Let’s start with the most obvious question that typically concerns junior engineers. Who pays the most? If we sort companies from left to right in ascending amount of compensation we will get the sequence below.
All of these companies have good compensation packages that include cash and stocks. And it is not true that everyone working for Oracle gets more money than AWS employees. However, if we look at overall compensation trends, Microsoft tends to pay less and Facebook pays more. In some cases, Facebook pays a lot more, to the point of me questioning their hiring panel competence.
Oracle seems to throw money at any breathing body in order to cover expedite building their cloud business. However, they do not renew stock awards in subsequent years as vigorously so people feel that their income is going down over time.
Think of Microsoft as a good benchmark for how much your skills are really worth on the market, as evaluated by seasoned engineers. Other companies are willing to pay a premium on top. Starting at Principal level and above, Microsoft can splurge as well so the equation shifts in Microsoft favor.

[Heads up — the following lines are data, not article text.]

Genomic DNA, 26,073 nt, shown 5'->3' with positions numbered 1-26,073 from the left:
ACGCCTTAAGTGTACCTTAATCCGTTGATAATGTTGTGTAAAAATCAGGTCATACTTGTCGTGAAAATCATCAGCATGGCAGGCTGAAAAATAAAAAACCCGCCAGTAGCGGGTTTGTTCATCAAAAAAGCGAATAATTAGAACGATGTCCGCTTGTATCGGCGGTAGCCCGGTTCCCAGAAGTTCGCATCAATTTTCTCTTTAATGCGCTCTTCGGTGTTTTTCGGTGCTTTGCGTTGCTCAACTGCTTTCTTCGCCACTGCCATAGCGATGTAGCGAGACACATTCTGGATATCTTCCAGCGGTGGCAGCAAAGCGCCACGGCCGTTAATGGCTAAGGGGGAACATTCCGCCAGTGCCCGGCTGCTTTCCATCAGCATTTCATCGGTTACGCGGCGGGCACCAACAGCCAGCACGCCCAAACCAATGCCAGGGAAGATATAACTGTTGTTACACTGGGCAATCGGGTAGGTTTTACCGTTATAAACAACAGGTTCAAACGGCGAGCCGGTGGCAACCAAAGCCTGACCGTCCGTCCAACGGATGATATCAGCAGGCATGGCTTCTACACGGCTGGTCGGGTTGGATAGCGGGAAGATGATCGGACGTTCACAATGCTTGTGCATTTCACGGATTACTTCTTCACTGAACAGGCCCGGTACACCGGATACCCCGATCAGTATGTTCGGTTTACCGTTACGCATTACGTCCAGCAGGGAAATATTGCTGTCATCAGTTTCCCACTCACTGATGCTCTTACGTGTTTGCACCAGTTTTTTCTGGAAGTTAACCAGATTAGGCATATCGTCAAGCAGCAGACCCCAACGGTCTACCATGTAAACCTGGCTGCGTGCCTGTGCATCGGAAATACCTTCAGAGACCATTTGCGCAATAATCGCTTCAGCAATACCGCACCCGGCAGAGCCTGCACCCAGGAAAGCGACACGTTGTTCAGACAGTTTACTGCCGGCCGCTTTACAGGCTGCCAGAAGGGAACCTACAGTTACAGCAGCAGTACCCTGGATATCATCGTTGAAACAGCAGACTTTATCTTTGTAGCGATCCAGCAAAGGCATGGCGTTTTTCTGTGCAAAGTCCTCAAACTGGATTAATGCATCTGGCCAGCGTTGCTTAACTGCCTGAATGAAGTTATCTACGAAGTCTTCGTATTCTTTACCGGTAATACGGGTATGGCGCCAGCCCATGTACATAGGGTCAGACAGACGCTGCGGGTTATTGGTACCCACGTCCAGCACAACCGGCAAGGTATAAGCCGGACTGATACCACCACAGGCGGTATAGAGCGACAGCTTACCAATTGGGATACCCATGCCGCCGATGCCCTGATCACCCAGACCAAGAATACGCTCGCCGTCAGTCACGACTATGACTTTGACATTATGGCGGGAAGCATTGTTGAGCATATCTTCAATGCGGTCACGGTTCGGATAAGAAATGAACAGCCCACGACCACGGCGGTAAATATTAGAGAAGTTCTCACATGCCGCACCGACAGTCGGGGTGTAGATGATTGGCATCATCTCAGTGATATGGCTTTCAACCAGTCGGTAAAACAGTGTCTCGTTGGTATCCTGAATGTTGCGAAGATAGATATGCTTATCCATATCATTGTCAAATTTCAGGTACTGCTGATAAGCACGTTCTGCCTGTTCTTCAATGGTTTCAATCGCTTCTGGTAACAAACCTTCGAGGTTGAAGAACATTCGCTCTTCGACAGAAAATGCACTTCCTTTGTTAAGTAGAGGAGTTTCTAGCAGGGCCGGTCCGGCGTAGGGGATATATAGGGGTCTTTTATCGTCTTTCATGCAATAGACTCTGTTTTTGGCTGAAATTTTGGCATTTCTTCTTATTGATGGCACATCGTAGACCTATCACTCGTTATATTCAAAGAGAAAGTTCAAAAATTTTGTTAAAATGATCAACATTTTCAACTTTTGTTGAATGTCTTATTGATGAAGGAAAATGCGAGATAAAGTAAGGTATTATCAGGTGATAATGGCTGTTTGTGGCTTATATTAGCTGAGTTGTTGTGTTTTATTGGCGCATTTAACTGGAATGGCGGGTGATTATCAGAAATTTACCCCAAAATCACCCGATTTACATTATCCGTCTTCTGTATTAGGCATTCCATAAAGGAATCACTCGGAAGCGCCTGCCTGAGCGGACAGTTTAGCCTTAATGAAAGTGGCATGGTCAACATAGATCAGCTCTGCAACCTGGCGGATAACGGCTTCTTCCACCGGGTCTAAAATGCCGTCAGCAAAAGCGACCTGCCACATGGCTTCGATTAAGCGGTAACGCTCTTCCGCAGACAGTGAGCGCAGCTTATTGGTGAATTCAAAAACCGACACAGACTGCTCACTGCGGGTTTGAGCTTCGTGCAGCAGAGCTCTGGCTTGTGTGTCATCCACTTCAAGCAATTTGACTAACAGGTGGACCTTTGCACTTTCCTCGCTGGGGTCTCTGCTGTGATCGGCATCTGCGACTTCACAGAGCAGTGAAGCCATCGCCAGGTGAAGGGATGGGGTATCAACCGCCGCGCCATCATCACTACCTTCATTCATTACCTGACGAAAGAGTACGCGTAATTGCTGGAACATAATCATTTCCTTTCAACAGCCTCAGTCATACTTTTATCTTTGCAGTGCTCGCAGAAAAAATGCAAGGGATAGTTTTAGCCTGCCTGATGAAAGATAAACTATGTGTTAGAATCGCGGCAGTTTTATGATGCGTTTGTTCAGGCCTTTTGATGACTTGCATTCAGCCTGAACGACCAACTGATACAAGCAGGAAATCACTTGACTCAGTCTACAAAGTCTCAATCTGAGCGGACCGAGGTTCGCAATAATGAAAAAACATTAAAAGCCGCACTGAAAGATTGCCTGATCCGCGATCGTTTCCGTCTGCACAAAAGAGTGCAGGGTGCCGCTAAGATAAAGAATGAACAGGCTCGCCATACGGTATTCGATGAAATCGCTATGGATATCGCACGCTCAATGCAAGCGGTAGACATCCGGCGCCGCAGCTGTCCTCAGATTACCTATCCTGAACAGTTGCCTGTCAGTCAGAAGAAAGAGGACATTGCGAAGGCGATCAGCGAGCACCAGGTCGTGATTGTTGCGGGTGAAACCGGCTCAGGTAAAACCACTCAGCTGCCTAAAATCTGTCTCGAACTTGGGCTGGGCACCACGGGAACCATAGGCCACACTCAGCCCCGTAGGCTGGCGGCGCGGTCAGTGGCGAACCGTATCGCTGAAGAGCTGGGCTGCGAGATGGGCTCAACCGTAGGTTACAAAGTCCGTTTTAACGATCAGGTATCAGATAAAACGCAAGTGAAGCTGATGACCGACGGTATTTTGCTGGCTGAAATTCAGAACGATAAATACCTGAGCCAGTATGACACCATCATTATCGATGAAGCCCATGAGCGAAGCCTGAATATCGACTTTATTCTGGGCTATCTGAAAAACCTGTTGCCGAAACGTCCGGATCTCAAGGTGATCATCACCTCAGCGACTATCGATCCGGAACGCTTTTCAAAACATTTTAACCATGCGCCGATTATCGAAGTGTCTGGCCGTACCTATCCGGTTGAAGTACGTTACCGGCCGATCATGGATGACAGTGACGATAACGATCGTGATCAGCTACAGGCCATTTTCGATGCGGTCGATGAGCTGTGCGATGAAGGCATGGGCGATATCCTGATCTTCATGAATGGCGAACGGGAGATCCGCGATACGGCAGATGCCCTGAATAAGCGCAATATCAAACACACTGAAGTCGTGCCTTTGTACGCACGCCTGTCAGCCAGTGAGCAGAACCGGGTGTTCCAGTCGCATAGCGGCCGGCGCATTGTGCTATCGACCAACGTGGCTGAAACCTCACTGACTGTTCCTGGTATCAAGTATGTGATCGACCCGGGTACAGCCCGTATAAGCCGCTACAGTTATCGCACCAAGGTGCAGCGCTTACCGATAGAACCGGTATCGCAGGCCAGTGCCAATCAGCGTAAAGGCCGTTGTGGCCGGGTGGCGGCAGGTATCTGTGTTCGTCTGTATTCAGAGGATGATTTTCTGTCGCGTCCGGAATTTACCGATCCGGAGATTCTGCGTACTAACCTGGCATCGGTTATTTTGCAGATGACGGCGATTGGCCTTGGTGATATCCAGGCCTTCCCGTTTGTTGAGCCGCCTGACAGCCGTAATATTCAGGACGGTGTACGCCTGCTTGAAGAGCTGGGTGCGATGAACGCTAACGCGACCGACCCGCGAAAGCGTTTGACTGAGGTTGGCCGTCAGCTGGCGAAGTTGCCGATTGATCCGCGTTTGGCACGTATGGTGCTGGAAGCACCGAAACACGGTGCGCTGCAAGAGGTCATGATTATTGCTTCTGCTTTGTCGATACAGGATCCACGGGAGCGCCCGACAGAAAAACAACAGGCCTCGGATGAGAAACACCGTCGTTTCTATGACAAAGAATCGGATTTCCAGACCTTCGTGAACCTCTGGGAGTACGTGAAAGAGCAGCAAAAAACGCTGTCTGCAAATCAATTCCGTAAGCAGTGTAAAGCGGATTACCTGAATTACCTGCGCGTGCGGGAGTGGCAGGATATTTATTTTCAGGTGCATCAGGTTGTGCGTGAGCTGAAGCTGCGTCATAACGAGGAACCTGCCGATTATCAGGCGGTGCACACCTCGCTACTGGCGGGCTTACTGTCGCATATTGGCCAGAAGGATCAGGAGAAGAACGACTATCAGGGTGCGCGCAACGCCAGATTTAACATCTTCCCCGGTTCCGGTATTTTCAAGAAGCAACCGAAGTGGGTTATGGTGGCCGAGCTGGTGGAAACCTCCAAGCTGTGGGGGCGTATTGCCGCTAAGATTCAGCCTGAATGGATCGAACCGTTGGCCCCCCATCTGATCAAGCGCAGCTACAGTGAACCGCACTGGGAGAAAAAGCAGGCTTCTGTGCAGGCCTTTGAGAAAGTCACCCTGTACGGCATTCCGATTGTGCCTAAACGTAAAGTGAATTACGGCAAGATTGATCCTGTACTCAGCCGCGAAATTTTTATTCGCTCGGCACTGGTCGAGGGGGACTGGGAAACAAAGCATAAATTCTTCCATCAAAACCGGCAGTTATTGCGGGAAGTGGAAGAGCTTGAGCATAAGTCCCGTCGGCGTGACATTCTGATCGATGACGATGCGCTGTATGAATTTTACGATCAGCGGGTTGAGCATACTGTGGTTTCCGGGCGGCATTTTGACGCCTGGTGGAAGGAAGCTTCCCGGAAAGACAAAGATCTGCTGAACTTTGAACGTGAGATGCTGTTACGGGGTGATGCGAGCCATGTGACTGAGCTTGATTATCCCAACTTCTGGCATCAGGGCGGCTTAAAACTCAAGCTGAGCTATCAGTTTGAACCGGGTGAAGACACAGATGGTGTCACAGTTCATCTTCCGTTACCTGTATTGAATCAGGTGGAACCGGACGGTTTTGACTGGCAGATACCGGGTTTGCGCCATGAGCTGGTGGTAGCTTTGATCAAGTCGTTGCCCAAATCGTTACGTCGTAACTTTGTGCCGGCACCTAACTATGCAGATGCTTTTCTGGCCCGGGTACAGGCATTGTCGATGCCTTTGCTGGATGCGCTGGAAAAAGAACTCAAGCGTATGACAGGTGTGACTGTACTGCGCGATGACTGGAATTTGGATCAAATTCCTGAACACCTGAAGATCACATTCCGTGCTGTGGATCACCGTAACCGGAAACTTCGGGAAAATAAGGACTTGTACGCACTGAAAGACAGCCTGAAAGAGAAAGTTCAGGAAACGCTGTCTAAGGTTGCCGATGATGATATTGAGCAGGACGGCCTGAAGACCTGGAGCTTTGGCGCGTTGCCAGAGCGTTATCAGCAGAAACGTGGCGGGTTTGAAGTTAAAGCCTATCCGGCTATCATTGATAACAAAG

When we join these big companies we feel like we scored big time. We are full of emotions and excitement for future opportunities. However, some companies tend to bring the hammer of reality on our heads faster than the other. Lets sort companies from least sustainable to most sustainable.
Amazon has a high attrition rate, meaning people leave the company often. However they also hire a lot, so, overall it is less visible. However, Amazon is a results-oriented company, and the only thing that matters is that you deliver, alive or dead. The average career span of an engineer at Amazon is 1 year. People join, burn-out and leave. Those that stay longer, complain about the crushing weight of service support cost.